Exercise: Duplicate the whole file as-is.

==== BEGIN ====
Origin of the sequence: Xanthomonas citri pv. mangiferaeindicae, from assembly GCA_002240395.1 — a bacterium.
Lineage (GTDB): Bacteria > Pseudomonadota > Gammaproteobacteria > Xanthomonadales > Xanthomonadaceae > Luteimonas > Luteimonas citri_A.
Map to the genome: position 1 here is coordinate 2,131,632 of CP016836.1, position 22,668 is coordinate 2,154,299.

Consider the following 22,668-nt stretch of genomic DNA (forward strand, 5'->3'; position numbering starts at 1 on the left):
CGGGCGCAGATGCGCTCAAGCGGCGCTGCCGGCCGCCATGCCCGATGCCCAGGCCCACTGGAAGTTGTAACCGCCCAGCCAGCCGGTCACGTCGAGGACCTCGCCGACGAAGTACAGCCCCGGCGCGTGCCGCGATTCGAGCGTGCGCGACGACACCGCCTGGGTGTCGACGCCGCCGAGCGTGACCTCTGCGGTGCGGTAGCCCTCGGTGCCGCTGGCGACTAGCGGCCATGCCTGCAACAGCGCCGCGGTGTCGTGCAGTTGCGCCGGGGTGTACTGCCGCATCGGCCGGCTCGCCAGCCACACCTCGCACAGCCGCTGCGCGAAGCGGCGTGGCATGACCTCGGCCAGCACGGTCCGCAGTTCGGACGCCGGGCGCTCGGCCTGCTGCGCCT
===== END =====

Origin of the sequence: Xanthomonas citri pv. mangiferaeindicae, from assembly GCA_002240395.1 — a bacterium.
Lineage (GTDB): Bacteria > Pseudomonadota > Gammaproteobacteria > Xanthomonadales > Xanthomonadaceae > Luteimonas > Luteimonas citri_A.
Map to the genome: position 1 here is coordinate 2,131,632 of CP016836.1, position 22,668 is coordinate 2,154,299.

Consider the following 22,668-nt stretch of genomic DNA (forward strand, 5'->3'; position numbering starts at 1 on the left):
CGGGCGCAGATGCGCTCAAGCGGCGCTGCCGGCCGCCATGCCCGATGCCCAGGCCCACTGGAAGTTGTAACCGCCCAGCCAGCCGGTCACGTCGAGGACCTCGCCGACGAAGTACAGCCCCGGCGCGTGCCGCGATTCGAGCGTGCGCGACGACACCGCCTGGGTGTCGACGCCGCCGAGCGTGACCTCTGCGGTGCGGTAGCCCTCGGTGCCGCTGGCGACTAGCGGCCATGCCTGCAACAGCGCCGCGGTGTCGTGCAGTTGCGCCGGGGTGTACTGCCGCATCGGCCGGCTCGCCAGCCACACCTCGCACAGCCGCTGCGCGAAGCGGCGTGGCATGACCTCGGCCAGCACGGTCCGCAGTTCGGACGCCGGGCGCTCGGCCTGCTGCGCCT